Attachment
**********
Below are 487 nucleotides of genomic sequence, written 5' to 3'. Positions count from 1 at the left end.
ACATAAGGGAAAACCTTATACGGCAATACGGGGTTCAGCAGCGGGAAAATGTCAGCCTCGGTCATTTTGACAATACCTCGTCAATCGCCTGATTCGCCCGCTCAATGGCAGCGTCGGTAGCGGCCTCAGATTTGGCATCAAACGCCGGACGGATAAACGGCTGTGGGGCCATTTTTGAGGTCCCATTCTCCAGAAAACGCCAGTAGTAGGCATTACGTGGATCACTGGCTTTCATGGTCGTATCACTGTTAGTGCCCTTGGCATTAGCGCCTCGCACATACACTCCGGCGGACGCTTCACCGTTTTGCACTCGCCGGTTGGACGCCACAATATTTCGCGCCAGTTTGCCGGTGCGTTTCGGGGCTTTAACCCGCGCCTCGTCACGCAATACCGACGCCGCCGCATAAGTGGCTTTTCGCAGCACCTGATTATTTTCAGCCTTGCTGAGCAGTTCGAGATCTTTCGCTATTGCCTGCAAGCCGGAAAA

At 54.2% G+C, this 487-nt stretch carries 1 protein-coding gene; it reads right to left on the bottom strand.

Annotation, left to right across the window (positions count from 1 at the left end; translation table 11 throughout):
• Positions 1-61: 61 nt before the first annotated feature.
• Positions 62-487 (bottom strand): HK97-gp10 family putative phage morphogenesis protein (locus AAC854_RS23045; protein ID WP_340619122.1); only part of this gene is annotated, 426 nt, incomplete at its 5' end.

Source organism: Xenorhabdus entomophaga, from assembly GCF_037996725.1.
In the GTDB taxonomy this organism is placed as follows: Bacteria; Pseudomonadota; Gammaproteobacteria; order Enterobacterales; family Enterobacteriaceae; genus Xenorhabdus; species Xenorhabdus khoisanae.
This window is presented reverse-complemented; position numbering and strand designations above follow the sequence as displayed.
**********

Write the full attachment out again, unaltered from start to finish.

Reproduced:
Below are 487 nucleotides of genomic sequence, written 5' to 3'. Positions count from 1 at the left end.
ACATAAGGGAAAACCTTATACGGCAATACGGGGTTCAGCAGCGGGAAAATGTCAGCCTCGGTCATTTTGACAATACCTCGTCAATCGCCTGATTCGCCCGCTCAATGGCAGCGTCGGTAGCGGCCTCAGATTTGGCATCAAACGCCGGACGGATAAACGGCTGTGGGGCCATTTTTGAGGTCCCATTCTCCAGAAAACGCCAGTAGTAGGCATTACGTGGATCACTGGCTTTCATGGTCGTATCACTGTTAGTGCCCTTGGCATTAGCGCCTCGCACATACACTCCGGCGGACGCTTCACCGTTTTGCACTCGCCGGTTGGACGCCACAATATTTCGCGCCAGTTTGCCGGTGCGTTTCGGGGCTTTAACCCGCGCCTCGTCACGCAATACCGACGCCGCCGCATAAGTGGCTTTTCGCAGCACCTGATTATTTTCAGCCTTGCTGAGCAGTTCGAGATCTTTCGCTATTGCCTGCAAGCCGGAAAA

At 54.2% G+C, this 487-nt stretch carries 1 protein-coding gene; it reads right to left on the bottom strand.

Annotation, left to right across the window (positions count from 1 at the left end; translation table 11 throughout):
• Positions 1-61: 61 nt before the first annotated feature.
• Positions 62-487 (bottom strand): HK97-gp10 family putative phage morphogenesis protein (locus AAC854_RS23045; protein ID WP_340619122.1); only part of this gene is annotated, 426 nt, incomplete at its 5' end.

Source organism: Xenorhabdus entomophaga, from assembly GCF_037996725.1.
In the GTDB taxonomy this organism is placed as follows: Bacteria; Pseudomonadota; Gammaproteobacteria; order Enterobacterales; family Enterobacteriaceae; genus Xenorhabdus; species Xenorhabdus khoisanae.
This window is presented reverse-complemented; position numbering and strand designations above follow the sequence as displayed.